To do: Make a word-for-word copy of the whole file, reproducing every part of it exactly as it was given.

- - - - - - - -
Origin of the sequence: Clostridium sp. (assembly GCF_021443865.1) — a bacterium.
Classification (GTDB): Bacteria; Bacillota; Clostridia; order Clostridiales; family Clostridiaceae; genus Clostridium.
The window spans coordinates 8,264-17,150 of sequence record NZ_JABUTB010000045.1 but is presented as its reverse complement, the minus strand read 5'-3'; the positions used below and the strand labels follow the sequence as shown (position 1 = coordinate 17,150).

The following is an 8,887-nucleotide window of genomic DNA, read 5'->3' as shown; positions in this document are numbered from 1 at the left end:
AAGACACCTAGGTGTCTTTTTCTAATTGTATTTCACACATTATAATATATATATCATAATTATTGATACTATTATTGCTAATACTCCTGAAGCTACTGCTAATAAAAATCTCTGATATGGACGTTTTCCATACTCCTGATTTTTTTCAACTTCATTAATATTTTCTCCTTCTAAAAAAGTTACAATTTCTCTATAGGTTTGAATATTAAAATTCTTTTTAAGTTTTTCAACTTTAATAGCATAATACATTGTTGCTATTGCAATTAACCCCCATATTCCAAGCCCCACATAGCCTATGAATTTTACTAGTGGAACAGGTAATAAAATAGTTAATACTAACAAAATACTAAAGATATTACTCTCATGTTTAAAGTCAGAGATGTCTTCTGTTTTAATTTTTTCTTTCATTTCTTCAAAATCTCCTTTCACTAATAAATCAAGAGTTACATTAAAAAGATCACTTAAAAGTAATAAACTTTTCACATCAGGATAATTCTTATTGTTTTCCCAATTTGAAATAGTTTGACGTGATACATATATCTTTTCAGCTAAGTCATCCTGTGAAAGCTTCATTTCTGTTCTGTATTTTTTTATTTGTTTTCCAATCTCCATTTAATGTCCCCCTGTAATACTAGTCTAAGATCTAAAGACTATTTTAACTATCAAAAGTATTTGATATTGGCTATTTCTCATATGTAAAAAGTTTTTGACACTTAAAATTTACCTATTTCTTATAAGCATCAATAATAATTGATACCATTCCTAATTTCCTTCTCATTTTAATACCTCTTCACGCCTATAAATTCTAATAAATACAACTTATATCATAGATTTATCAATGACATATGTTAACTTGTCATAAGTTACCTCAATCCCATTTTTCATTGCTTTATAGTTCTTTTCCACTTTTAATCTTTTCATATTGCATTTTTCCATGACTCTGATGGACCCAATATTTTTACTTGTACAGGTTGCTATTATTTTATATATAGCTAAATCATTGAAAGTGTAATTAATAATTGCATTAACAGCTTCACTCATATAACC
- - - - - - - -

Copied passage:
Origin of the sequence: Clostridium sp. (assembly GCF_021443865.1) — a bacterium.
Classification (GTDB): Bacteria; Bacillota; Clostridia; order Clostridiales; family Clostridiaceae; genus Clostridium.
The window spans coordinates 8,264-17,150 of sequence record NZ_JABUTB010000045.1 but is presented as its reverse complement, the minus strand read 5'-3'; the positions used below and the strand labels follow the sequence as shown (position 1 = coordinate 17,150).

The following is an 8,887-nucleotide window of genomic DNA, read 5'->3' as shown; positions in this document are numbered from 1 at the left end:
AAGACACCTAGGTGTCTTTTTCTAATTGTATTTCACACATTATAATATATATATCATAATTATTGATACTATTATTGCTAATACTCCTGAAGCTACTGCTAATAAAAATCTCTGATATGGACGTTTTCCATACTCCTGATTTTTTTCAACTTCATTAATATTTTCTCCTTCTAAAAAAGTTACAATTTCTCTATAGGTTTGAATATTAAAATTCTTTTTAAGTTTTTCAACTTTAATAGCATAATACATTGTTGCTATTGCAATTAACCCCCATATTCCAAGCCCCACATAGCCTATGAATTTTACTAGTGGAACAGGTAATAAAATAGTTAATACTAACAAAATACTAAAGATATTACTCTCATGTTTAAAGTCAGAGATGTCTTCTGTTTTAATTTTTTCTTTCATTTCTTCAAAATCTCCTTTCACTAATAAATCAAGAGTTACATTAAAAAGATCACTTAAAAGTAATAAACTTTTCACATCAGGATAATTCTTATTGTTTTCCCAATTTGAAATAGTTTGACGTGATACATATATCTTTTCAGCTAAGTCATCCTGTGAAAGCTTCATTTCTGTTCTGTATTTTTTTATTTGTTTTCCAATCTCCATTTAATGTCCCCCTGTAATACTAGTCTAAGATCTAAAGACTATTTTAACTATCAAAAGTATTTGATATTGGCTATTTCTCATATGTAAAAAGTTTTTGACACTTAAAATTTACCTATTTCTTATAAGCATCAATAATAATTGATACCATTCCTAATTTCCTTCTCATTTTAATACCTCTTCACGCCTATAAATTCTAATAAATACAACTTATATCATAGATTTATCAATGACATATGTTAACTTGTCATAAGTTACCTCAATCCCATTTTTCATTGCTTTATAGTTCTTTTCCACTTTTAATCTTTTCATATTGCATTTTTCCATGACTCTGATGGACCCAATATTTTTACTTGTACAGGTTGCTATTATTTTATATATAGCTAAATCATTGAAAGTGTAATTAATAATTGCATTAACAGCTTCACTCATATAACC